Family of deceased homeless vet finds comfort in his honorable burial



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Posted on March 15, 2013 at 7:47 PM

Updated Friday, Mar 15 at 9:28 PM

DALLAS -- If not for a burial program for homeless veterans, they likely have gone unnoticed to paupers' graves.

And if not for the unusual fact that four vets were buried with honors at one time Wednesday at DFW National Cemetery, there would have been no cameras to record their names.

"To my far left is Mr. Edgar Eugene Jordan," the chaplain said to the gathered crowd -- mainly Veterans Affairs workers and Patriot Guard Riders.

The VA could find no relatives; no children or widows to weep for men who served in uniform, but lived in rags.

Chaplain Billy Corn, a lieutenant colonel in the Texas State Guard, read the shortest of eulogies.

"All I know about Edgar's personal history is this: he was born July 1st, 1947. He died January 9th, 2013."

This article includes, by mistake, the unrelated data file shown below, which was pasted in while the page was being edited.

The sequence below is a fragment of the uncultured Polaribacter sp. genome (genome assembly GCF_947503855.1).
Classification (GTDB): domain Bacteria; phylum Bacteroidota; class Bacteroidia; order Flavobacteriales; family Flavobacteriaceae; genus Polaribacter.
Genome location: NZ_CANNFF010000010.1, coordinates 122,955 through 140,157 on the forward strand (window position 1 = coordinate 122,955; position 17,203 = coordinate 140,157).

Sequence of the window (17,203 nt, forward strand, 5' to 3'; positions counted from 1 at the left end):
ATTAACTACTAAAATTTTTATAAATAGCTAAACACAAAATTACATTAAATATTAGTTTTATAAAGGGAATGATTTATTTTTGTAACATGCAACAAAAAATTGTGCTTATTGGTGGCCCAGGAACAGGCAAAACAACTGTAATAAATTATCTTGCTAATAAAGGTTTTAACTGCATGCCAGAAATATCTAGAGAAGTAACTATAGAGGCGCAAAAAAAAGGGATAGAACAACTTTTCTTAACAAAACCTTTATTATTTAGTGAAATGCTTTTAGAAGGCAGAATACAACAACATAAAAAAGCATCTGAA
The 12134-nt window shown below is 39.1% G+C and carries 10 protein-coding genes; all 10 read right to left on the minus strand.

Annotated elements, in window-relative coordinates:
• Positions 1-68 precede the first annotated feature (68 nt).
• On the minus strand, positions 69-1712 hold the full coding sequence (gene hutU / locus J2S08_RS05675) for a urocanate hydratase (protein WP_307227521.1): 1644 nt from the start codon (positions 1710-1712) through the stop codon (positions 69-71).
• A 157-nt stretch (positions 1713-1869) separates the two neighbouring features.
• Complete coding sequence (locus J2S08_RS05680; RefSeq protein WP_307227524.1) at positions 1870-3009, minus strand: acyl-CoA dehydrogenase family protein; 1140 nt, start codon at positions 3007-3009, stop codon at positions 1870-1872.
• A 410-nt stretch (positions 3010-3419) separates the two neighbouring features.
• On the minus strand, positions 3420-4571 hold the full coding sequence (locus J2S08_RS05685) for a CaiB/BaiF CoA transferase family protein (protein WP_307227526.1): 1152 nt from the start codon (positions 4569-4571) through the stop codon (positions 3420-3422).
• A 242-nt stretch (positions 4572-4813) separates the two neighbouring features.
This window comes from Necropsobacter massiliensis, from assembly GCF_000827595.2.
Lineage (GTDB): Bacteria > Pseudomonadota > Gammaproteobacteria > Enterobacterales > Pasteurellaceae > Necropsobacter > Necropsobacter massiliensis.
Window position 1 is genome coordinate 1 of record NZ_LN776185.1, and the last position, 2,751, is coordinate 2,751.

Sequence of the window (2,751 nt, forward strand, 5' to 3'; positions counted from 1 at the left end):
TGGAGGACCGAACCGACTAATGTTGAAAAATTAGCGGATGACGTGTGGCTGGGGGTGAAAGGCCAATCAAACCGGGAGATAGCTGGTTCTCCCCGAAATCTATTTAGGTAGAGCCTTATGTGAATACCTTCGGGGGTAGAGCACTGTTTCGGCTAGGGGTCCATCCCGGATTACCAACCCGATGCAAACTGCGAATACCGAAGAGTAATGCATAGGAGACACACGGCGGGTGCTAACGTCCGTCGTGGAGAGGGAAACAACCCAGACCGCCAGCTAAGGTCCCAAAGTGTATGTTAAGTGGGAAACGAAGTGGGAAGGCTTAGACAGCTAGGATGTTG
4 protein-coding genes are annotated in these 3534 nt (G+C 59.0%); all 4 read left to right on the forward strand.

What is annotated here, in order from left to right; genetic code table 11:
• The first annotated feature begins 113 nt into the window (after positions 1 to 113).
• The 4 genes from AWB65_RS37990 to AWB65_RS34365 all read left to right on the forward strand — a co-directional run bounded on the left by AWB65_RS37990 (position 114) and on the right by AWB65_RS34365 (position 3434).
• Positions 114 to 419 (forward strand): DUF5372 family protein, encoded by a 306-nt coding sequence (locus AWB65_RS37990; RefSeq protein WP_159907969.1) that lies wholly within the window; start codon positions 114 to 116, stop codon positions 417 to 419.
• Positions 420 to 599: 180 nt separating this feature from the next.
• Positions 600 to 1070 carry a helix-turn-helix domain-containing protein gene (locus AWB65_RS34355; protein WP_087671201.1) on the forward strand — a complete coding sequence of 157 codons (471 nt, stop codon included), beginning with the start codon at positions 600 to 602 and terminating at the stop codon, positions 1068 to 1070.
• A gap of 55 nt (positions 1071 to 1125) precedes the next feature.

Edgar Jordan’s family saw the story. This is how his son and ex-wife learned what happened to him.

"It was just such a surprise,” Jeanette Berry said. “It was closure."

Jeanette Berry married Ed Jordan after he came home from Vietnam. She said he never talked much about his service there.  

"That's when we got married,” she says, pointing to a yellowing photo. “That was 1974."

She bore him a son. Anthony Jordan grew up and joined the Air Force, like his dad.

But life turned dark after his birth.

Berry said doctors diagnosed Ed Jordan as paranoid schizophrenic. Hallucinations and voices in his head drove the couple apart, and in the mid-90's drove him to the streets.

"We went down to the Stewpot, actually, and found him in line at the Stewpot," she remembered. "And that was 2003."

Berry and her son searched shelters through the years, but never found him again.

They didn't know that a homeless outreach team from Veterans Affairs had found him living under a Dallas bridge in 2005.

"When I was looking for him in 2005, that's when they were getting him off the street," she said.

She doesn't know why the government never found her. But she’s comforted they found Ed, and gave him care until his death from cancer. And she’s comforted to know he received respect in death.

And she cries when she thinks of her son receiving the flag from the casket.